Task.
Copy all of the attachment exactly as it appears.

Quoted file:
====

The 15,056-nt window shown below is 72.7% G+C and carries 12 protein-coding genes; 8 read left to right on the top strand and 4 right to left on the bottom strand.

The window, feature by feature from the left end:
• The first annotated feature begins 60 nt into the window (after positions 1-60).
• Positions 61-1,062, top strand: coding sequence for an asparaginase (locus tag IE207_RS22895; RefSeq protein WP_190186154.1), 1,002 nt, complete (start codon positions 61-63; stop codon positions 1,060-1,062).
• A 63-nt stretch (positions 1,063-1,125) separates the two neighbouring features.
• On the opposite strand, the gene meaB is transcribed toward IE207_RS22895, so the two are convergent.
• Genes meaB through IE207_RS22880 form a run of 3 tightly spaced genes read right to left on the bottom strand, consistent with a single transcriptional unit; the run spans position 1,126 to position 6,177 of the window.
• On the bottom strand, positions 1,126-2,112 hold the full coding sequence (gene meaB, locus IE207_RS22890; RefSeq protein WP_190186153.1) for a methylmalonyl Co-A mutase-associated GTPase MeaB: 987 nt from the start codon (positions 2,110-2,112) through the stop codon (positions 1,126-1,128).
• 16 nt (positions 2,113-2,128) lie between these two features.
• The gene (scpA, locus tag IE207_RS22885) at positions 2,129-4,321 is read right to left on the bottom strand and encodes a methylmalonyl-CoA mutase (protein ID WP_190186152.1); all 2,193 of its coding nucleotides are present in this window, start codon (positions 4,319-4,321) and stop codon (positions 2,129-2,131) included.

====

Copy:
The 15,056-nt window shown below is 72.7% G+C and carries 12 protein-coding genes; 8 read left to right on the top strand and 4 right to left on the bottom strand.

The window, feature by feature from the left end:
• The first annotated feature begins 60 nt into the window (after positions 1-60).
• Positions 61-1,062, top strand: coding sequence for an asparaginase (locus tag IE207_RS22895; RefSeq protein WP_190186154.1), 1,002 nt, complete (start codon positions 61-63; stop codon positions 1,060-1,062).
• A 63-nt stretch (positions 1,063-1,125) separates the two neighbouring features.
• On the opposite strand, the gene meaB is transcribed toward IE207_RS22895, so the two are convergent.
• Genes meaB through IE207_RS22880 form a run of 3 tightly spaced genes read right to left on the bottom strand, consistent with a single transcriptional unit; the run spans position 1,126 to position 6,177 of the window.
• On the bottom strand, positions 1,126-2,112 hold the full coding sequence (gene meaB, locus IE207_RS22890; RefSeq protein WP_190186153.1) for a methylmalonyl Co-A mutase-associated GTPase MeaB: 987 nt from the start codon (positions 2,110-2,112) through the stop codon (positions 1,126-1,128).
• 16 nt (positions 2,113-2,128) lie between these two features.
• The gene (scpA, locus tag IE207_RS22885) at positions 2,129-4,321 is read right to left on the bottom strand and encodes a methylmalonyl-CoA mutase (protein ID WP_190186152.1); all 2,193 of its coding nucleotides are present in this window, start codon (positions 4,319-4,321) and stop codon (positions 2,129-2,131) included.